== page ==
Likewise, it is advantageous if the app is opened and activated by the connection between the mobile terminal device and the mount. The customer can then immediately access the functions provided by the app and does not have to start the app in the store of the retailer.

Alternatively or additionally, the app can be offered for installation upon connection of the mobile terminal device to a network of the retailer, which is provided via wireless near field communication.

In accordance with again another particularly advantageous feature of the mount of the invention, the mount has a data processing unit and a data memory. Thus, the mount has a separate computing and storage capacity. The functionality thereof therefore goes beyond the provision of mechanical and electronic interfaces. For example, information can be transmitted to the customer via the data memory and the computing unit, which information is displayed to them on their mobile terminal device or output as speech. The computing unit can also be used for controlling or analyzing a GPS receiver, transponder or scanner disposed on the shopping cart. Furthermore, it becomes possible to store the data scanned via the mobile terminal device in the data memory. For the payment procedure, it is then merely necessary to connect the mount to the point-of-sale system and to read the data out from the data memory. The mobile terminal device can remain with the customer.

In accordance with a concomitant preferred feature of the mount of the invention, the mount has a fifth interface for transmitting data from the shopping cart to the mount. Such an interface can be used to read data of a scanner strip running around the basket of the shopping cart. In this case, the scanner strip generates an electromagnetic field, using which transponders of the goods placed in the shopping cart can be read. It is particularly advantageous in this case that the energy required for operating the scanner strip can be supplied by the mount.

In a further embodiment, the shopping cart is equipped with solar cells as a separate energy source. The energy generated by the solar cells is then available to the functions of the shopping cart and/or the mount and/or the mobile terminal device. The solar cells can be protected from damage in a simple manner in that the same are integrated into the shopping-cart handle. This integration has the further advantage that the lines for fastening the mount on the handle can likewise be integrated into the handle and do not have to be attached subsequently.

In an alternative exemplary embodiment to the wired exemplary embodiment, the data exchange between interfaces takes place wirelessly, for example by using known systems of wireless near-field communication.

The payment system according to the invention makes it possible for wholesale and retail to offer their customers a simple payment system, which is readily used by the same and which can be operated without a large personnel requirement.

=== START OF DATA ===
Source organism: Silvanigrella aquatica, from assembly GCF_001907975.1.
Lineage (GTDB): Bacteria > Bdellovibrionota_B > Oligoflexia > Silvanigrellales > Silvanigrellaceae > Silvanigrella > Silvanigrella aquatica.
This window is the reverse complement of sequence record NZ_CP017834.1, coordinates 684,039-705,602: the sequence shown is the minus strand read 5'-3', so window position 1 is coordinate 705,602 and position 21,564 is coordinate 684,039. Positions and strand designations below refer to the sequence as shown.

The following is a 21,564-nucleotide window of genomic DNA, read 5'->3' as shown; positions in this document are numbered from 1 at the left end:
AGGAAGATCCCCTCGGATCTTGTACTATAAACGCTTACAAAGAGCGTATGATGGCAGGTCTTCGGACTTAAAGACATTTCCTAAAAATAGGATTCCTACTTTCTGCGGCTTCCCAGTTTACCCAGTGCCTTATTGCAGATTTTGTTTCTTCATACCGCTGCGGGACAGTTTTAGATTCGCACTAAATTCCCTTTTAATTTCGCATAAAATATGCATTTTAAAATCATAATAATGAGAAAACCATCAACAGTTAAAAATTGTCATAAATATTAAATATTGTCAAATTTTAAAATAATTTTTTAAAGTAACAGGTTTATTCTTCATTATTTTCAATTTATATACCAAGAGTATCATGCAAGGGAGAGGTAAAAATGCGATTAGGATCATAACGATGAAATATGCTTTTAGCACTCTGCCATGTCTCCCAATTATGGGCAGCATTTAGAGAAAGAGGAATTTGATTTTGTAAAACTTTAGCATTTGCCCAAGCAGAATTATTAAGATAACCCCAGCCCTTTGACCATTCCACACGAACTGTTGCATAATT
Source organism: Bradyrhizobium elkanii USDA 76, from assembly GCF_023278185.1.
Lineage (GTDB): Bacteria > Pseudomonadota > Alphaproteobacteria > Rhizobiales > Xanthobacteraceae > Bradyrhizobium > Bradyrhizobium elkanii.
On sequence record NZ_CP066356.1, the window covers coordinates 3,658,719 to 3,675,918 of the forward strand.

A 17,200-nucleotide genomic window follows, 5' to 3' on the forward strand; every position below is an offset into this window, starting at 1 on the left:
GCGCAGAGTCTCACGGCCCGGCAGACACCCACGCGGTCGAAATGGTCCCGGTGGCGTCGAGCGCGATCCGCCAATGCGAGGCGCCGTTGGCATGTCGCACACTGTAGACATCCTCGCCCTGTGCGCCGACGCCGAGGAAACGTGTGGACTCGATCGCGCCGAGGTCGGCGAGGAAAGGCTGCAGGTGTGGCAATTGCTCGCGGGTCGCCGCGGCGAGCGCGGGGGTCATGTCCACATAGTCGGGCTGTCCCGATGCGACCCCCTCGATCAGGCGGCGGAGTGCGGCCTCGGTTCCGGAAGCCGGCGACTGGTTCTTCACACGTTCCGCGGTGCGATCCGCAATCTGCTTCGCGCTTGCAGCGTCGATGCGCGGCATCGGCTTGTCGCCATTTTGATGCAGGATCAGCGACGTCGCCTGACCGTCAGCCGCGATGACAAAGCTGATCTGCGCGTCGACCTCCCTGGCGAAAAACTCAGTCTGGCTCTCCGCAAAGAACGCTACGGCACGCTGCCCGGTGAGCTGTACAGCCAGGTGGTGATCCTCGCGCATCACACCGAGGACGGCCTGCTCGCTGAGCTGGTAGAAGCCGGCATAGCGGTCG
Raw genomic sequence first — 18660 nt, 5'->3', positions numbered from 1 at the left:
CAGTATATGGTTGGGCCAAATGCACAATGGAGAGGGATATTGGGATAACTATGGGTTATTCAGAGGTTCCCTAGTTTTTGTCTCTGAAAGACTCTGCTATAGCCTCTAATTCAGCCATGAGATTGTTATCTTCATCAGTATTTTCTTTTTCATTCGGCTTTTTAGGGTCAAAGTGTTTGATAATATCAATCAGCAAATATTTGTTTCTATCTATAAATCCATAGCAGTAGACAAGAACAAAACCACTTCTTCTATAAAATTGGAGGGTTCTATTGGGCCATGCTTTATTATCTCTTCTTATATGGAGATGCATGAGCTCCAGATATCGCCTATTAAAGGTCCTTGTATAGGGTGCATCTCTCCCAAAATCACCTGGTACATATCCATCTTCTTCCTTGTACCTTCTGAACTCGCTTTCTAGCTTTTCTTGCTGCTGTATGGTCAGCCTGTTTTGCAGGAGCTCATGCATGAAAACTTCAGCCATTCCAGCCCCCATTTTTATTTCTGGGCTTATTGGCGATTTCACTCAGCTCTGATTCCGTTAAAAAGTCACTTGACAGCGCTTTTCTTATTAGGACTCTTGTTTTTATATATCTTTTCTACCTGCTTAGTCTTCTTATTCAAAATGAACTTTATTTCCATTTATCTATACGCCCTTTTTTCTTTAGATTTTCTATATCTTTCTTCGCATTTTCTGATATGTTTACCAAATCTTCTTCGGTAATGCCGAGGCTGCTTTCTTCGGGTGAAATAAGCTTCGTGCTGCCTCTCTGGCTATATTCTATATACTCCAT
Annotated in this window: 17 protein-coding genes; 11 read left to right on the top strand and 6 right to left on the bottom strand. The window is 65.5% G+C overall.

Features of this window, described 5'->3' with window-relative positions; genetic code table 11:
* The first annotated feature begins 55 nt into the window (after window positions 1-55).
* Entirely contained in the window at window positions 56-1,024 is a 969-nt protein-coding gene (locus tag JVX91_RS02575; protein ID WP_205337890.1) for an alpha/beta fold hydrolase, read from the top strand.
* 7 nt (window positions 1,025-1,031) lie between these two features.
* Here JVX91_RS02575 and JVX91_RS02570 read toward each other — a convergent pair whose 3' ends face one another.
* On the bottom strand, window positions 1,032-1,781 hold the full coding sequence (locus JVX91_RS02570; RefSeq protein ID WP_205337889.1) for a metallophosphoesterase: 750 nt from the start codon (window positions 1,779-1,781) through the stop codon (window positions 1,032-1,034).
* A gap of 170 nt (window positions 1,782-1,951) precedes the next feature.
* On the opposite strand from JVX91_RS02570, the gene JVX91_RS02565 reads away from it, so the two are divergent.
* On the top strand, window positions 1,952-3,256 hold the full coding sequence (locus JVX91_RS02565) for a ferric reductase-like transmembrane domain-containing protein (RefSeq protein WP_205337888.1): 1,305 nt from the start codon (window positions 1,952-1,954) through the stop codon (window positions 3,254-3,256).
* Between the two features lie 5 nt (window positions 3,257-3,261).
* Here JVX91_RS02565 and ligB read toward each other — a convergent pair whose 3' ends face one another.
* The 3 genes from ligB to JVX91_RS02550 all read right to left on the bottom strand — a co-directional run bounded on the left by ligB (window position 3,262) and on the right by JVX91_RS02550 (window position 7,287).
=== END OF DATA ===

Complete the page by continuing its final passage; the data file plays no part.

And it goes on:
Since the connectors of mobile terminal devices available on the market do not match, it is recommended to retain various mounts for various terminal device types. The various mounts in each case have a standardized interface for the point-of-sale system and an interface adapted to a particular terminal device type.

The system furthermore offers great future-proofing, as the mobile terminal devices are constantly being developed further. Thus, wholesale and retail using the system or the mount is constantly up to date with the technology, without having to invest a great deal of their own funds in this technology.

Other features which are considered as characteristic for the invention are set forth in the appended claims.

Although the invention is illustrated and described herein as embodied in a mount for a mobile terminal device for use as a self-scanner, a payment system, a mobile telecommunications terminal device, a scanner wall and software for locking and/or unlocking the mount, it is nevertheless not intended to be limited to the details shown, since various modifications and structural changes may be made therein without departing from the spirit of the invention and within the scope and range of equivalents of the claims.

The construction and method of operation of the invention, however, together with additional objects and advantages thereof will be best understood from the following description of specific embodiments when read in connection with the accompanying drawings.

BRIEF DESCRIPTION OF THE SEVERAL VIEWS OF THE DRAWING

FIG. 1 is a diagrammatic, top-plan view of a mount according to the invention interfaced with a point-of-sale system;

FIG. 2 is a partly broken-away, top-plan view of a shopping cart having the mount;

FIG. 3 is a top-plan view of the mount having an energy storage device;

FIG. 4 is an enlarged, partly broken-away, top-plan view of the shopping cart having the mount;

FIGS. 5A and 5B are top-plan views of the mount showing a second fastening device in engaged and disengaged conditions;

FIGS. 6A and 6B are top-plan views of the mount showing a clip closure in engaged and disengaged conditions;

FIG. 7 is a top-plan view of the mount having pins securing the mount in an opening of a shopping-cart handle;

FIG. 8 is a top-plan view of the mount showing an interaction between the partly-engaged clip closure and the pins;

FIG. 9 is a view similar to FIG. 8 with the clip closure fully engaged;